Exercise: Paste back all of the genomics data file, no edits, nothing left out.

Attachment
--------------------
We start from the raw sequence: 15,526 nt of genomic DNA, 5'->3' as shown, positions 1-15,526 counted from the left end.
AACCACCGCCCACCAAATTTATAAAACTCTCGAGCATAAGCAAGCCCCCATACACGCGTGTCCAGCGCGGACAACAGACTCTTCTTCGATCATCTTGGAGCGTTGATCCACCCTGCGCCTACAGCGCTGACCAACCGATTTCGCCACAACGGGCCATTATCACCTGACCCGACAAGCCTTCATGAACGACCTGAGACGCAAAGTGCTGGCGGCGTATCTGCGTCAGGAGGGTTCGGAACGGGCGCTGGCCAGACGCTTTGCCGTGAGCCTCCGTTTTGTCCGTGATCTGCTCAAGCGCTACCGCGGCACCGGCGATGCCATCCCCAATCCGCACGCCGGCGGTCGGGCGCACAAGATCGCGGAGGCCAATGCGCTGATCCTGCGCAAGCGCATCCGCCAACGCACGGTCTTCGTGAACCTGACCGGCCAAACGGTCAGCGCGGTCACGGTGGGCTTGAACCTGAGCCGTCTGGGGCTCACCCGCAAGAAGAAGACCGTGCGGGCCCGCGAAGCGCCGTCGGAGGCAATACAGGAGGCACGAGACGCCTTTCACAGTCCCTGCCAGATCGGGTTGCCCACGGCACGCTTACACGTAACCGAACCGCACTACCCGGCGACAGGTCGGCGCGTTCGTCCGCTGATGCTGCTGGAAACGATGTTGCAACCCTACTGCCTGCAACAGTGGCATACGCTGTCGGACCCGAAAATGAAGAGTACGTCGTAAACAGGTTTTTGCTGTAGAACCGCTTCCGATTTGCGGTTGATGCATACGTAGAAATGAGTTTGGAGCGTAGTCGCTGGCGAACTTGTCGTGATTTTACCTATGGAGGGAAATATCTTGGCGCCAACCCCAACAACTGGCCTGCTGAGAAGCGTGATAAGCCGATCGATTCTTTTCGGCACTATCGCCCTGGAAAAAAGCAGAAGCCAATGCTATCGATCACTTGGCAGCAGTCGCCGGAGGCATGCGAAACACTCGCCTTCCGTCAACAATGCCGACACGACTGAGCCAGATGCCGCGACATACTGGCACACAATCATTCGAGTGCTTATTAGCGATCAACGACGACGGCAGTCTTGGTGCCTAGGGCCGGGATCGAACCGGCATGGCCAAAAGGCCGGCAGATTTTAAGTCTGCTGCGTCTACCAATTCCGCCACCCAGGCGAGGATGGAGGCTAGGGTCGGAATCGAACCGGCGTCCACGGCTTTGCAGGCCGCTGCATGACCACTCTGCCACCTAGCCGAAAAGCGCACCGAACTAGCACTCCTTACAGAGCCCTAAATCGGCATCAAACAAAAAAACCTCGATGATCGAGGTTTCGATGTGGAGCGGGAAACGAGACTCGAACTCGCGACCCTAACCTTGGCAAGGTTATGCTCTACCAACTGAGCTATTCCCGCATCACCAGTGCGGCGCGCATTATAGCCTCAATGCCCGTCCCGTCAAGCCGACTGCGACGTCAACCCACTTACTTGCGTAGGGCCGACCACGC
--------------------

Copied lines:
We start from the raw sequence: 15,526 nt of genomic DNA, 5'->3' as shown, positions 1-15,526 counted from the left end.
AACCACCGCCCACCAAATTTATAAAACTCTCGAGCATAAGCAAGCCCCCATACACGCGTGTCCAGCGCGGACAACAGACTCTTCTTCGATCATCTTGGAGCGTTGATCCACCCTGCGCCTACAGCGCTGACCAACCGATTTCGCCACAACGGGCCATTATCACCTGACCCGACAAGCCTTCATGAACGACCTGAGACGCAAAGTGCTGGCGGCGTATCTGCGTCAGGAGGGTTCGGAACGGGCGCTGGCCAGACGCTTTGCCGTGAGCCTCCGTTTTGTCCGTGATCTGCTCAAGCGCTACCGCGGCACCGGCGATGCCATCCCCAATCCGCACGCCGGCGGTCGGGCGCACAAGATCGCGGAGGCCAATGCGCTGATCCTGCGCAAGCGCATCCGCCAACGCACGGTCTTCGTGAACCTGACCGGCCAAACGGTCAGCGCGGTCACGGTGGGCTTGAACCTGAGCCGTCTGGGGCTCACCCGCAAGAAGAAGACCGTGCGGGCCCGCGAAGCGCCGTCGGAGGCAATACAGGAGGCACGAGACGCCTTTCACAGTCCCTGCCAGATCGGGTTGCCCACGGCACGCTTACACGTAACCGAACCGCACTACCCGGCGACAGGTCGGCGCGTTCGTCCGCTGATGCTGCTGGAAACGATGTTGCAACCCTACTGCCTGCAACAGTGGCATACGCTGTCGGACCCGAAAATGAAGAGTACGTCGTAAACAGGTTTTTGCTGTAGAACCGCTTCCGATTTGCGGTTGATGCATACGTAGAAATGAGTTTGGAGCGTAGTCGCTGGCGAACTTGTCGTGATTTTACCTATGGAGGGAAATATCTTGGCGCCAACCCCAACAACTGGCCTGCTGAGAAGCGTGATAAGCCGATCGATTCTTTTCGGCACTATCGCCCTGGAAAAAAGCAGAAGCCAATGCTATCGATCACTTGGCAGCAGTCGCCGGAGGCATGCGAAACACTCGCCTTCCGTCAACAATGCCGACACGACTGAGCCAGATGCCGCGACATACTGGCACACAATCATTCGAGTGCTTATTAGCGATCAACGACGACGGCAGTCTTGGTGCCTAGGGCCGGGATCGAACCGGCATGGCCAAAAGGCCGGCAGATTTTAAGTCTGCTGCGTCTACCAATTCCGCCACCCAGGCGAGGATGGAGGCTAGGGTCGGAATCGAACCGGCGTCCACGGCTTTGCAGGCCGCTGCATGACCACTCTGCCACCTAGCCGAAAAGCGCACCGAACTAGCACTCCTTACAGAGCCCTAAATCGGCATCAAACAAAAAAACCTCGATGATCGAGGTTTCGATGTGGAGCGGGAAACGAGACTCGAACTCGCGACCCTAACCTTGGCAAGGTTATGCTCTACCAACTGAGCTATTCCCGCATCACCAGTGCGGCGCGCATTATAGCCTCAATGCCCGTCCCGTCAAGCCGACTGCGACGTCAACCCACTTACTTGCGTAGGGCCGACCACGC